A Web Page Created by JPATTS
I did not know what to do for this little project. So, I said to myself,"Self, what would you like to find out more about?" Then I realized I would be going to Buenos Aires soon, so I took this opportunity to find out more about the city. So I decided to dedicate this page to Buenos Aires.
Buenos Aires is Argentina's largest city and port. I have always wanted to visit because it is a cultural center of Latin America and it is filled with fascinating history and tradition. I can't wait!
What To See...
- La Boca: La Boca means The Mouth in English. Located just south of the center of town, La Boca could be called the Ellis Island of Argentina, where many immigrants (mostly Italians) arrived in the 1930's. This is also the birthplace of tango and to this day it is filled with tango-dancing street performers. This barrio is also famous for its nightlife, where tango bars are plentiful. (Info taken from Samantha Brown: Passport to Latin America).
- La Casa Rosada: This literally means The Pink House. This is the Argentine House of Government and has been since 1810. It was first painted pink during the presidency of Domingo Faustino Sarmiento and is famous for the Presidential Balcony from which the president can speak to the public. (Think Evita). This also houses a museum displaying more than 10,000 artifacts of Argentine presidents. (Info taken from Buenos Aires: Customized tour programs to Argentina for travelers.).
- La Plaza de Mayo: This plaza sits in front of La Casa Rosada. This is a central meeting place for the locals and is also rich with history and pain, being the sight of many riots and demonstrations from people looking for justice. For example, the Peronist demonstration of October 17, 1945 took place here. Because of this history it is very-well protected with security measures. (Info taken from World66: Buenos Aires Sights.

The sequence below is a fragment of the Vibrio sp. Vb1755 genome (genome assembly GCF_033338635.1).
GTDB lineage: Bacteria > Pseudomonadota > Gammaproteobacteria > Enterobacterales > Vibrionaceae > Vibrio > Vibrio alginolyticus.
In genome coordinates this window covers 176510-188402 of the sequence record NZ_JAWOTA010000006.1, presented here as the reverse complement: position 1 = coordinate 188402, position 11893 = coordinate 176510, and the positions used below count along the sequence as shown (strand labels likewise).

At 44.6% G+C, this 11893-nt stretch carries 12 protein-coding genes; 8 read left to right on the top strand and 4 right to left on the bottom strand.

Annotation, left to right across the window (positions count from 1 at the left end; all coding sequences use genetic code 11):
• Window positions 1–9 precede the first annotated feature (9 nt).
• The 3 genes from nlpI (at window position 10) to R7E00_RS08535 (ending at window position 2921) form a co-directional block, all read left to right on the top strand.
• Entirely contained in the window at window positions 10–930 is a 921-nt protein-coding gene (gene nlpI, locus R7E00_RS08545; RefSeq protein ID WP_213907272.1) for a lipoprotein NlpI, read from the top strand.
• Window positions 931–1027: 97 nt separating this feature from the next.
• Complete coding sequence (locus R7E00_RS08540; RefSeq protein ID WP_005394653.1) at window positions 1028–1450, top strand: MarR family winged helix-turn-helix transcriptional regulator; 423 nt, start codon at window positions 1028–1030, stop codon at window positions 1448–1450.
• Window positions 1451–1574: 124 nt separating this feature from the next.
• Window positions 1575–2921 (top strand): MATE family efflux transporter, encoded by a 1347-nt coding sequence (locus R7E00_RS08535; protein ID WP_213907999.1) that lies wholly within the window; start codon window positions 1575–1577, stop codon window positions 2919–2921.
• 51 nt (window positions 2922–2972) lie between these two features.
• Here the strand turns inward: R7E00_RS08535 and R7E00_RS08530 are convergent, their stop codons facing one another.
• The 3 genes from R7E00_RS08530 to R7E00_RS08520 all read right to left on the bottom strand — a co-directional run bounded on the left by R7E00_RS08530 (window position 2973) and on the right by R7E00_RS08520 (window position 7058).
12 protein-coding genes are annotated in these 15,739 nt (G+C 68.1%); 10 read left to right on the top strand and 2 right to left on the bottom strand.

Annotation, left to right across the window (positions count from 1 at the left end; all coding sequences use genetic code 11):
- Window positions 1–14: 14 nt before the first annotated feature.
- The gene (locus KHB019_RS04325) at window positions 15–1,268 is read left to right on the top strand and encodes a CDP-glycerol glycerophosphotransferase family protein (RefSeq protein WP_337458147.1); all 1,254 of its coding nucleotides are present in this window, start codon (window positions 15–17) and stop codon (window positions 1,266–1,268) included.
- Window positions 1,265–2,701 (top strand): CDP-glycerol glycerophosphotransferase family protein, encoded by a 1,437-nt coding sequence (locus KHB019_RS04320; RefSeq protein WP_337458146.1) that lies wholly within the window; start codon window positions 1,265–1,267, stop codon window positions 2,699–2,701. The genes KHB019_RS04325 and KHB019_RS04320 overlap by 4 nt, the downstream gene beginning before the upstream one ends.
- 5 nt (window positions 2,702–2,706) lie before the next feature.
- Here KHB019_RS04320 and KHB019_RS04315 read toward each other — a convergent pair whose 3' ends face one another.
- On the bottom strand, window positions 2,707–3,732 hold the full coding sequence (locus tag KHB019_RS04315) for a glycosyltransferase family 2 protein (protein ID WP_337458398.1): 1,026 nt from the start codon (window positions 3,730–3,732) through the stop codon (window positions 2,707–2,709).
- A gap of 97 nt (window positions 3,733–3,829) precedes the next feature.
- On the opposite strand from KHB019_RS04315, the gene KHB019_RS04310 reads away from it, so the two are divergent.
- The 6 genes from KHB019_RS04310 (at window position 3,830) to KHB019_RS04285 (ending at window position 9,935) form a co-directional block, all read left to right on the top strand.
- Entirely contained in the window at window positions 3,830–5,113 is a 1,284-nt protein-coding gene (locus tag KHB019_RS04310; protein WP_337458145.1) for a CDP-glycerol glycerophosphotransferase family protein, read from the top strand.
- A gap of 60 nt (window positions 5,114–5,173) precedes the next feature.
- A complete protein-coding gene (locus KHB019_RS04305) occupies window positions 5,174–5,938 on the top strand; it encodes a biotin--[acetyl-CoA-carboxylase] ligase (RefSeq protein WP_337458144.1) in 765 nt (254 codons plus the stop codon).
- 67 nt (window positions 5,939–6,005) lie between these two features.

- Colon Theater: This theater is Latin America's largest lyrical theater and is considered to be one of the best opera houses in the world because of its incredible acoustics and breath-taking architecture. As a lover of music, I'm especially excited to see this. (Info taken from Buenos Aires: Customized tour programs to Argentina for travelers.)
- Calle Florida: This is the central shopping peatonal street of the city. This street is also filled with tango dancers and is always busy with people shopping or enjoying the street cafes. (Info taken from World66: Buenos Aires Sights.
- The Metropolitan Cathedral: This is Argentina's most important catholic church. It has five wide neo-Renaissance naves. The central nave, called San Pedro's, is 246 feet wide. The Tabernacle Chapel displays an altar built with fine marble and bronze imitating San Pedro's "Confession Altar." Inside, a marble mausoleum holds the remains of General Jose de San Martin, who is Argentina's greatest independence hero. (Info taken from Buenos Aires: Customized tour programs to Argentina for travelers.)